USAFA

Here in Colorado I live with a local host family that my
organization set me up with to save on rent, and to give me a better foundation
for living here in the Springs. They are great. My host-mom works as the tax
specialist at Compassion (where I work), and my host-dad opens customer service
call centers for tech companies around the world. They have 3 kids, all guys,
all of whom are swimmers and tons of fun to hang out with. In addition to me,
they also take care of a cadet from the US Air Force Academy here in town. My
friend, the cadet is entering into his sophomore year at the Academy, and as
such is required to participate in the summer training programs: soaring
(flying planes that don’t use engines), global engagement (which is a fun
euphemism for combat training), and lastly survival training.

I’m not one to boast in our Armed Forces, glorify war (or
soldiers), or encourage the colonial mindset (though I do wholly agree that war
is necessary), but I will admit that I believe that the Air Force Academy may
be one of the most comprehensive and best systems of higher education that I
have been able to see into. If you’re into liberal arts, I’d may still
recommend just about anywhere else, but only because those programs aren’t
offered at USAFA. However, there are two things I’d like to explore that the
Academy does better than anywhere else I’ve seen: strengthening character, and
attracting valuable investments (the cadets).

First, students at USAFA are beat into shape and strength
from the day they arrive. Cadets are verbally and physically abused to the
point that would make summer 2-a-days for football camp look like a joke. Their
entire freshman year they are pushed around by upperclassmen, forced to study,
clean their rooms, participate in drills, all in addition to the rigorous
physical conditioning that they undergo in order to be prepared for their
careers as men and women in uniform. A number of kids drop out, but the ones
who stick around become pretty stable and capable young men and women. They are
able to be left in the woods for weeks on end without food or shelter, and
learn to survive hunger, cold or attack without complaining.

On the other side though, it is important to take note of
the Air Force’s brilliant design to recruit the Nation’s best and brightest for
their service. As seniors in high school, these kids commit to 4 years at the
Academy, and a minimum of 6 years of armed service in the Air Force. How do
they do it? Great teachers, beautiful campus? Sure, they have those, but I’m
willing to bet that in our slow economy, much of the students’ interest has
less to do with the academic program than it does with the fact that Cadets are
paid to go to school. Imagine that. Students are not only told that they are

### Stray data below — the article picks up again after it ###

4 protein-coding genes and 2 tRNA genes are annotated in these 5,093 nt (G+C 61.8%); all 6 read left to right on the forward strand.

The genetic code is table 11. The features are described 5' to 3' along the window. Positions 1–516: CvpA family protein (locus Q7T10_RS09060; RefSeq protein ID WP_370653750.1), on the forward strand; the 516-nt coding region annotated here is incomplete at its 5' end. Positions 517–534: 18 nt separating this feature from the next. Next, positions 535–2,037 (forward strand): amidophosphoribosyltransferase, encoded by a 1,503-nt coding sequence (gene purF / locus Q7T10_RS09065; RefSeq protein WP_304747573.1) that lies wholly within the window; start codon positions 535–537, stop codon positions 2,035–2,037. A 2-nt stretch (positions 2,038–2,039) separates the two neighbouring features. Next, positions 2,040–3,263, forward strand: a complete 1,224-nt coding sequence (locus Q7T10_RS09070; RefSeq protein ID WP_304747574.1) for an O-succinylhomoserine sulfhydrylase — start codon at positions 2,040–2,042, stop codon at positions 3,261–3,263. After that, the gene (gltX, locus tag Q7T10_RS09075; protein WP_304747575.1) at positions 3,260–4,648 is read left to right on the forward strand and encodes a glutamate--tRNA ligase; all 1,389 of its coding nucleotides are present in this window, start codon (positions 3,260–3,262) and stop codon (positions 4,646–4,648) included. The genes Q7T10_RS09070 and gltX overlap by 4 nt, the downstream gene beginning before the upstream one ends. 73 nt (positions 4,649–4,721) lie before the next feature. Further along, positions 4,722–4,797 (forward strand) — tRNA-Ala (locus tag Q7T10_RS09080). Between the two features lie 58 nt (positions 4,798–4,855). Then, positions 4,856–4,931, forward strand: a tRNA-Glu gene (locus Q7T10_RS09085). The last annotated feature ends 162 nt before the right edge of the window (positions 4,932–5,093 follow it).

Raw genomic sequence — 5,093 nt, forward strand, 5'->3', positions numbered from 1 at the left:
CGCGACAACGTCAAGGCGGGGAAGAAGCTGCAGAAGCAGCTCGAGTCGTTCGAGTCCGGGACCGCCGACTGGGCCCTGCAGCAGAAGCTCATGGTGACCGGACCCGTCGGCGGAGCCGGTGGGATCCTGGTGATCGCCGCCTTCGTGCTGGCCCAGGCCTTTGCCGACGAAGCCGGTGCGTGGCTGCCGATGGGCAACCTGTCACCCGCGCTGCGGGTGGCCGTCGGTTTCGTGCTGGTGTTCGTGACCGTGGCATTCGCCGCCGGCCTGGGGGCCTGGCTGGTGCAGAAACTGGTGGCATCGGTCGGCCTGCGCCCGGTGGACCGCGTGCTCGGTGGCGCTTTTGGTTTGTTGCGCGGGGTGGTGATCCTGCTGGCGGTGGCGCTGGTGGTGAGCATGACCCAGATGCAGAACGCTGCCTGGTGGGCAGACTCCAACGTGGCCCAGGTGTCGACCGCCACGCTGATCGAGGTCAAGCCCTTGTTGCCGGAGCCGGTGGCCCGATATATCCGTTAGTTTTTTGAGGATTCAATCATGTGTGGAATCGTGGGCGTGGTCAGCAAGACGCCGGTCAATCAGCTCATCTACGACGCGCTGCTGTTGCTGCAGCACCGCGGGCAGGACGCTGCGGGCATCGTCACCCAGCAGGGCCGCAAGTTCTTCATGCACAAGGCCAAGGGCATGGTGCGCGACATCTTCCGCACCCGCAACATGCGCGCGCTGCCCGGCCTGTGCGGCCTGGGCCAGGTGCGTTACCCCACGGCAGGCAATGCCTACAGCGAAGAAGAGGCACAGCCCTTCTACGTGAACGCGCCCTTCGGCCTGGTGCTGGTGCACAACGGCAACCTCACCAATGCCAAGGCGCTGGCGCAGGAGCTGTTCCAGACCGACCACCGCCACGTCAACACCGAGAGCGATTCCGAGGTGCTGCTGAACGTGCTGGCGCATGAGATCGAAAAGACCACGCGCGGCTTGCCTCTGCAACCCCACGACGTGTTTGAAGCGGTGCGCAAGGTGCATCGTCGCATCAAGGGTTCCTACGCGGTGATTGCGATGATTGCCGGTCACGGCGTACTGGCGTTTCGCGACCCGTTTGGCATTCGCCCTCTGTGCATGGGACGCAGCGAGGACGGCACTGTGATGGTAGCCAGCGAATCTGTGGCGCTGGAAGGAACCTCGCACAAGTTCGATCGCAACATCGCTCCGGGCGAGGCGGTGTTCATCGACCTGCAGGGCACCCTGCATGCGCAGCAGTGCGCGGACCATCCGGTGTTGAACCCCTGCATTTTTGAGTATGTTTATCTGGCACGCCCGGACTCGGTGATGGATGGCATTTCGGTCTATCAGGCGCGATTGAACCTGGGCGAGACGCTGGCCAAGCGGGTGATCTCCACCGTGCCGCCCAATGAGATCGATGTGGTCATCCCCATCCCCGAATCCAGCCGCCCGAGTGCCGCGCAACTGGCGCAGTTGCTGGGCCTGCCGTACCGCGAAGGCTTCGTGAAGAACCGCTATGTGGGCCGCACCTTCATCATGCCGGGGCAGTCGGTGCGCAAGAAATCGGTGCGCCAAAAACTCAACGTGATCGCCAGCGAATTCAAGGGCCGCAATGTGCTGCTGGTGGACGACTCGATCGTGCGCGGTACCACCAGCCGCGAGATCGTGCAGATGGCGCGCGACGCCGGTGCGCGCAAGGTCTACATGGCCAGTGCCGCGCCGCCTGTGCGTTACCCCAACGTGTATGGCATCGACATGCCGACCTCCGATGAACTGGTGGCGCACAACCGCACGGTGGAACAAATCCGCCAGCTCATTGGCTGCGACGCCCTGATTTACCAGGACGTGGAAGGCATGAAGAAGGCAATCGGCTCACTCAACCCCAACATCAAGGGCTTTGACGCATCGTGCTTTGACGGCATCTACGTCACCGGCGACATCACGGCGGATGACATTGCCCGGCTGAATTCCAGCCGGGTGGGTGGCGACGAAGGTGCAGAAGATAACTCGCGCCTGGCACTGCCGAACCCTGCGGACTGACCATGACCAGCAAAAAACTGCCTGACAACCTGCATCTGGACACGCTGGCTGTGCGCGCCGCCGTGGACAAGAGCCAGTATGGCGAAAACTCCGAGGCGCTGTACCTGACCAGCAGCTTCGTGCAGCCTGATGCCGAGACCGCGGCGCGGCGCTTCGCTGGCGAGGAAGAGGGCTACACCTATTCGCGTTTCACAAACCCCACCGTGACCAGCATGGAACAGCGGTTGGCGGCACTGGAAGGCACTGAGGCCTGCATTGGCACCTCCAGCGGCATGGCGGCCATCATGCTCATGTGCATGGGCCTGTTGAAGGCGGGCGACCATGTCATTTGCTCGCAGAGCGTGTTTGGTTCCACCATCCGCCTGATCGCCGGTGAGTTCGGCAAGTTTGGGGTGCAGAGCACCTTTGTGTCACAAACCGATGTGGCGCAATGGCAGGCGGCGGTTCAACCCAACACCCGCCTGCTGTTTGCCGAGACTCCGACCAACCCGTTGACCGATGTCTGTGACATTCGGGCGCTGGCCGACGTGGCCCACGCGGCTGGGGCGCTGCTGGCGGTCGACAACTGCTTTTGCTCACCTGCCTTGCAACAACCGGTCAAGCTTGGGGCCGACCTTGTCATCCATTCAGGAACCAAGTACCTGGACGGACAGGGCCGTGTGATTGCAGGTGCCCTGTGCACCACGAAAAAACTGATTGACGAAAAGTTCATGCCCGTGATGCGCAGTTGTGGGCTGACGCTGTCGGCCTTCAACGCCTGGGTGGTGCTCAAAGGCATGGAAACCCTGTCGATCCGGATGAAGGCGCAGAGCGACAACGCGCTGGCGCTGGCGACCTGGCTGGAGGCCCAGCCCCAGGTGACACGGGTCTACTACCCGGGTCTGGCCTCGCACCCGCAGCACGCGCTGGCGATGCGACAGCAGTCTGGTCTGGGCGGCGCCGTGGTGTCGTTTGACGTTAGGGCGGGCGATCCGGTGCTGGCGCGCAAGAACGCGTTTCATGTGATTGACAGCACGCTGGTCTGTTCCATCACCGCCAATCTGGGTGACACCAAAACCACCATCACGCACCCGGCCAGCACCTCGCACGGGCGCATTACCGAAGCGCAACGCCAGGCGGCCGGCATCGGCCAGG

the future leaders, but an organization will actually commit to them, train
them, and reward them for their service. In turn, the Air Force wins over young
men and women whose service is guaranteed by contract for a minimum of 6 years
after they graduate (and often well beyond that). From an HR standpoint, that’s
a pretty good investment, especially since the training is so particular. For
roughly $150,000 (note; this is an estimate) of training, they gain 6 years of
highly technical service by some of the most capable kids around. That’s pretty
smart. What I wonder, is whether a company such as GE would be able to do the
same. Imagine GE (or another Fortune 100 company) funding full ride, non
need-based scholarships for engineering students at a tailored Penn State
4-year program including summer commitments (internships) and a stipend for the
student’s living expenses. I think that a lot of people would jump at the
opportunity. And I know that because I have a friend who just accepted a
similar offer from the Department of Defense to finish school for free, earn
$50,000 and be guaranteed a job when he graduates. I think that this is a
win-win engagement for the student (who no longer would be burdened with debt),
and the company (who gets to now pick from the cream of the crop).

A win-win of course, unless you examine the nature of
student debt, and whether there really is freedom in committed service, even if
they will pay for your school.

Ultimately though, I struggle to commend the Air Force
Academy as a truly holistic agent of personal and professional development for
one reason. It, and any institution that will choose to follow a similar system
of recruiting, will inevitably hinder an individual’s freedom to question their
values, and follow a pattern of life that is anything other than what that
system requires. I will suggest first that our world is terribly screwed up,
and second that any change to the status quo will only come from individuals
who choose to deviate from societal norms. From a business standpoint, I
believe that it is highly profitable (and highly competitive) to find a similar
system of recruiting to what the DOD is beginning to do, but from a social
standpoint, I do hope that there are individuals out there strong enough to
resist the allure of wealth and security, and that will strive to be agents of change
in a world where stability is valued more than social innovation.

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